Senate debates

Tuesday, 2 August 2022


Commonwealth Ombudsman; Consideration

4:44 pm

Photo of Nick McKimNick McKim (Tasmania, Australian Greens) Share this | | Hansard source

I move:

That the Senate take note of the document.

I want to speak briefly to a couple of the assessments by the Commonwealth Ombudsman under section 4860 of the Migration Act. This goes directly to the length of time that people are spending in immigration detention. Assessment No. 8 of 2022 by the Commonwealth Ombudsman has the case of ID—of course, names are redacted in these reports, and rightly so. This is the tenth assessment for this particular person, who has been in immigration detention for nine years. Nine years in immigration detention! There's another case in a report tabled today of someone who has been in immigration detention for more than three years, who arrived in Australia with his family on a humanitarian visa.

I acknowledge that we've got a new government in place, and I think the minister has to be given an opportunity to come to grips with this situation, but I'm aware of cases where people have been in immigration detention in this country for over a decade. There are stateless people who are in immigration detention, and who have been in immigration detention in Australia for years. I've spent a lot of time in this place—in my view, rightfully so—talking about the horrors of offshore detention. I visited Manus Island on multiple occasions. I was there when Mr Dutton, from the other place, ordered the Papua New Guinea government to cut off the food, the drinking water, the electricity and the medical support. I actually went into the Manus Island detention centre on the first day those basics of life were cut off for over 650 desperate people—who, by the way, conducted an absolutely heroic resistance to that brutality ordered by the Liberal government and Minister Dutton at the time. But I think that the time has come for us to start to also focus on immigration detention onshore in Australia, and the depravity of that arbitrary indefinite detention. Many people are there due to ministerial whim. It's the minister who, with the stroke of a pen, has condemned them to years of detention, and it's the minister who could, with the stroke of a pen, release them.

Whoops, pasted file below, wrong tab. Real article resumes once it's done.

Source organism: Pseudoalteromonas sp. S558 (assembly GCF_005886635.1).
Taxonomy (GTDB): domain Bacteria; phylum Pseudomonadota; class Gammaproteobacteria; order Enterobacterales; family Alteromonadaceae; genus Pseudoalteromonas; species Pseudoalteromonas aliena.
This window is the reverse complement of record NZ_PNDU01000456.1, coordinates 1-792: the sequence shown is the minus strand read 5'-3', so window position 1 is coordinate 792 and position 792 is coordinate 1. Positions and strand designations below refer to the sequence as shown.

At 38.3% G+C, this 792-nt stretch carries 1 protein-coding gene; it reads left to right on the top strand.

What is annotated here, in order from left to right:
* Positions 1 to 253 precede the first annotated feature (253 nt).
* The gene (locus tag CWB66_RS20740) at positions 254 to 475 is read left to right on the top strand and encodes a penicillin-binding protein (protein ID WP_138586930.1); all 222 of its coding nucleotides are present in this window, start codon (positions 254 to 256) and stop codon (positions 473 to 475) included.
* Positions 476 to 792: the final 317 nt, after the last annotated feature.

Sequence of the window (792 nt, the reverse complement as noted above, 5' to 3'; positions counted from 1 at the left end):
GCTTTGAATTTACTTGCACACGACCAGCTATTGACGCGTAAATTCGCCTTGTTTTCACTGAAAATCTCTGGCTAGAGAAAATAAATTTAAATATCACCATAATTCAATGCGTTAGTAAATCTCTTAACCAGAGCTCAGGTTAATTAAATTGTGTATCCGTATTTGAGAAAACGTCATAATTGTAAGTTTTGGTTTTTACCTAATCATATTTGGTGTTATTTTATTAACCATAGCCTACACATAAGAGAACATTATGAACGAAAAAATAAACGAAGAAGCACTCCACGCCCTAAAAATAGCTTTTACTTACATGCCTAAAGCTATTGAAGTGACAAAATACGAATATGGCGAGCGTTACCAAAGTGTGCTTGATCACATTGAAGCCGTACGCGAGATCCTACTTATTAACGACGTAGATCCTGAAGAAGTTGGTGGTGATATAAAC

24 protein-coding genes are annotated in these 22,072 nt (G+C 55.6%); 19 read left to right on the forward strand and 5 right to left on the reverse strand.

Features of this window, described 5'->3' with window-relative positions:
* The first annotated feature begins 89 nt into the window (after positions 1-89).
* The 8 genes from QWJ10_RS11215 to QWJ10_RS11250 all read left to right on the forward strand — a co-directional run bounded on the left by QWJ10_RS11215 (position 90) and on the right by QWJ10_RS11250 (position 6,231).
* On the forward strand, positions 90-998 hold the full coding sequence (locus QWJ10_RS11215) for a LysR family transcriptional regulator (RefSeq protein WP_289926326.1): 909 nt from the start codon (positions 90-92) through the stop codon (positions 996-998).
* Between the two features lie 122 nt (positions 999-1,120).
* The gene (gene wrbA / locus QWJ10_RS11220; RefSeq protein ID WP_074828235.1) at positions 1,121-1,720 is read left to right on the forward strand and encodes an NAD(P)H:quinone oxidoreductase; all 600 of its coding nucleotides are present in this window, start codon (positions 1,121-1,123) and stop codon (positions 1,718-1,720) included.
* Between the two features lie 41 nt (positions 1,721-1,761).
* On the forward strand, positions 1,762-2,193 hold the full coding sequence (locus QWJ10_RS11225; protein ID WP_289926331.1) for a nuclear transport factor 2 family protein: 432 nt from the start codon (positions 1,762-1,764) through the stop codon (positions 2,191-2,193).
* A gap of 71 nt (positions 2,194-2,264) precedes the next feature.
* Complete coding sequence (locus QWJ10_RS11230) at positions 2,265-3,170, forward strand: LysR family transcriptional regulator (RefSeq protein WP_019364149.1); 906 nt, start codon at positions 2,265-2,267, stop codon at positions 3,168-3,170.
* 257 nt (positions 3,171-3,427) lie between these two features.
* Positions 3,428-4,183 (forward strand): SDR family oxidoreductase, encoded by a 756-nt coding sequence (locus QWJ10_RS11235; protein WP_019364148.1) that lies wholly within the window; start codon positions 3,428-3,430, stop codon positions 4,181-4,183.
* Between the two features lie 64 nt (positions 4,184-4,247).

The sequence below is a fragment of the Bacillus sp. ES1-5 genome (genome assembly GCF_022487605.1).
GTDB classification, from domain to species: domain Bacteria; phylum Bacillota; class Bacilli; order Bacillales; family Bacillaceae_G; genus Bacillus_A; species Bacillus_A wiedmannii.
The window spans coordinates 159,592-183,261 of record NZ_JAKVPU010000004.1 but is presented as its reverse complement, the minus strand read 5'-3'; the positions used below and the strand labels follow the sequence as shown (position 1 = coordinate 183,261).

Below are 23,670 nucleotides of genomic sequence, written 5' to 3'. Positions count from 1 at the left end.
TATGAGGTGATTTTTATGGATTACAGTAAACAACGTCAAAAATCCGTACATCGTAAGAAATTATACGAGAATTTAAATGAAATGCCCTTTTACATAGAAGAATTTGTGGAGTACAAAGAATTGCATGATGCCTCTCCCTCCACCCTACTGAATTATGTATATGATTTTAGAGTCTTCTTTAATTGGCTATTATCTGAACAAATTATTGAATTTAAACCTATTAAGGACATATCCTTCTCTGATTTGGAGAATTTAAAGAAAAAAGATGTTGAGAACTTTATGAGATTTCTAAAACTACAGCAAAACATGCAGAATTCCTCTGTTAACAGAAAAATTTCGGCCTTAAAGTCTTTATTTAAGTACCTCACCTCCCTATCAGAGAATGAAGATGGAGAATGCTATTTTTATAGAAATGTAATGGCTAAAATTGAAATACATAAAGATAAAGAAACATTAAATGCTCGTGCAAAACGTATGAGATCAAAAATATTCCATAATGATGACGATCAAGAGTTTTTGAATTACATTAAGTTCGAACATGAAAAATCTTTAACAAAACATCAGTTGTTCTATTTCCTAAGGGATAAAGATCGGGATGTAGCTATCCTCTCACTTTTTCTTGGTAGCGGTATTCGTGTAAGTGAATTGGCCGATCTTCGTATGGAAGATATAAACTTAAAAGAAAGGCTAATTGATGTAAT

These are dark and bloody days in our country's history. The immigration detention regime that we've seen both offshore and onshore in the last decade is a foul chapter in our country's story. There's only one thing that's going to clean it up. There's only one thing that's going to make sure to clean up the depravity and the brutality—and these are systems by design that are brutal. They are systems designed to deliberately harm innocent people. Remember, this is administrative detention—it's not as a result of a sentence by the courts. There's only one thing that's going to let us put a broom through this brutality, to hold people to account and, most importantly, make sure this never happens again, and that is a royal commission into immigration detention.

Honourable senators: Hear, hear!

An incident having occurred in the gallery—

Photo of Catryna BilykCatryna Bilyk (Tasmania, Australian Labor Party) Share this | | Hansard source

Order in the gallery!

Photo of Nick McKimNick McKim (Tasmania, Australian Greens) Share this | | Hansard source

That's what we need in this country. Let's reveal the horrors of Manus Island and Nauru, the murders, the rapes, the child sex-abuse and the deliberate harming of innocent people. Let's reveal the punitive, cruel nature of onshore immigration detention. Cases come to the parliament every week of people who are detained for years and who have no hope of being released any time soon. The solution is there for us; let's take it.

Question agreed to.